Documentation

`block`

Create an object protected against evaluation

MuPAD® notebooks will be removed in a future release. Use MATLAB® live scripts instead.

MATLAB live scripts support most MuPAD functionality, though there are some differences. For more information, see Convert MuPAD Notebooks to MATLAB Live Scripts.

Syntax

```block(`a`)
```

Description

`block(a)` creates a block — an object of special type that contains an unevaluated copy of `a`. It is treated as atomic and remains unchanged by evaluation.

`block` and domains derived thereof form a hierarchy of data types designed to provide control over the evaluation of certain subexpressions. Any object can be put as content into any type of block.

`block` is a domain If `d` is any block domain, `d(a)` creates a block belonging to that domain, with content `a`.

`block(a)` puts its argument into a block, without evaluating it. In order to evaluate `a` normally before putting it into a block, use `eval(hold(block)(a))`.

Blocks are invariant under evaluation.

Blocks of type `block` are atomic: the only operand of a block is the block itself.

Sequences can also be put into blocks. In the case of `block`, they are not flattened. See Example 2.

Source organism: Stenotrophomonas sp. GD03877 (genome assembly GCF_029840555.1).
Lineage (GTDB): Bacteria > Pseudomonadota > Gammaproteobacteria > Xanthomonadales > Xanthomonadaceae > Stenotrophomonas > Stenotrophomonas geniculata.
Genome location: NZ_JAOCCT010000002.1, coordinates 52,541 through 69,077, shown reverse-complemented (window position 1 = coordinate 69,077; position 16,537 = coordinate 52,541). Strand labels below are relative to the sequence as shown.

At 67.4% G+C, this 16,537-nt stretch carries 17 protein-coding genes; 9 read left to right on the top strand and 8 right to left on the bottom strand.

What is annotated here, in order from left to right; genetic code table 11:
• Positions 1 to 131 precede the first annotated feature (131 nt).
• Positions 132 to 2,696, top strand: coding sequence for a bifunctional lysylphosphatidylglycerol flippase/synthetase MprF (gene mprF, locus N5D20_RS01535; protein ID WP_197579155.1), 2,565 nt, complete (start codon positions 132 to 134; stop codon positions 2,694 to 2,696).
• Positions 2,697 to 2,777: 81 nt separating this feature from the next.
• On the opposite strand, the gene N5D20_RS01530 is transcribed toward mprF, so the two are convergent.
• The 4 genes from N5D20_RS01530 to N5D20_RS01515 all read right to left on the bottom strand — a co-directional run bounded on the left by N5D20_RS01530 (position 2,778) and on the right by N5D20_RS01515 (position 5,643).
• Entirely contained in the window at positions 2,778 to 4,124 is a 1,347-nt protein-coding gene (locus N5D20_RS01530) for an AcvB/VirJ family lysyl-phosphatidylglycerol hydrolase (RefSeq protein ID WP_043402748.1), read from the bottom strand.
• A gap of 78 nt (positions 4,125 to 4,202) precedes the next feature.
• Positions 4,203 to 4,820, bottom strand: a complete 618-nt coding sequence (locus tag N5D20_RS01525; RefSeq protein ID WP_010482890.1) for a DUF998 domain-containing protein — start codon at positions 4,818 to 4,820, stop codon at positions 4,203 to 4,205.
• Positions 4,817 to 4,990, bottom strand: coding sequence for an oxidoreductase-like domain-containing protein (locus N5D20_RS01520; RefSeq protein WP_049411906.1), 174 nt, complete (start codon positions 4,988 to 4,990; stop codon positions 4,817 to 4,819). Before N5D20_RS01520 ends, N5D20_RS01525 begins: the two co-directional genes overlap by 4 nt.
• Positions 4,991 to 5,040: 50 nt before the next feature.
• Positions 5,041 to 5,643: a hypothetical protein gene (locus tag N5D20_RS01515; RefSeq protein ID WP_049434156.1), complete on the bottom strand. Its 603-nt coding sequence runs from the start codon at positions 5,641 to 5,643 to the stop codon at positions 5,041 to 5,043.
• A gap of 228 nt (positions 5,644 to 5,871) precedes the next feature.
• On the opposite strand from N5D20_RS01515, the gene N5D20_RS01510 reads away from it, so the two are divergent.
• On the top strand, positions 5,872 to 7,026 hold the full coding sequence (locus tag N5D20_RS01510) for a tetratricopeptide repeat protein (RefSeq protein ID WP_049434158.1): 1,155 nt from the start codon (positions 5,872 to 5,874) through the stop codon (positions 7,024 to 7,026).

You can create further block domains using inheritance. This particularly useful for creating own `evaluate` or `testtype` methods. See Example 4.

In case of nested blocks, `expr` and `unblock` remove only the outermost block.

Examples

Example 1

A block is a sort of container that protects its content against evaluation:

```y := 1: bl:= block(1 + y)```

Blocks are atomic; thus `y` and `1` are not visible as operands:

`op(bl), nops(bl)`

Although blocks are not arithmetical expressions, some basic arithmetical operations are defined for them:

`collect(x + bl + x*bl, bl)`

`delete y, bl`

Example 2

A block can also contain a sequence; flattening is suppressed:

`block((x, y),z)`

Example 3

The content of a block can be extracted and evaluated using `unblock`:

```y := 1: unblock(block(y))```

`delete y`

Example 4

Create blocks that represent arithmetical expressions. To do this, you need your own block domain that overloads `testtype`:

```domain myblock inherits block; category Cat::BaseCategory; testtype:= (bl, T) -> if T = Type::Arithmetical or T = dom then TRUE else block::testtype(bl, T) end_if; end_domain:```

This lets you to make the number zero invisible for the evaluator by enclosing it into a block, but to retain the option to plug it into special functions:

`f := sin(x+myblock(0))`

Now you can manipulate this expression, without being disturbed by automatic simplification:

`expand(f)`

` eval(unblock(%))`

Parameters

 `a` Any object or sequence of objects

Return Values

`block` creates objects of its own type.

Mathematical Modeling with Symbolic Math Toolbox

Get examples and videos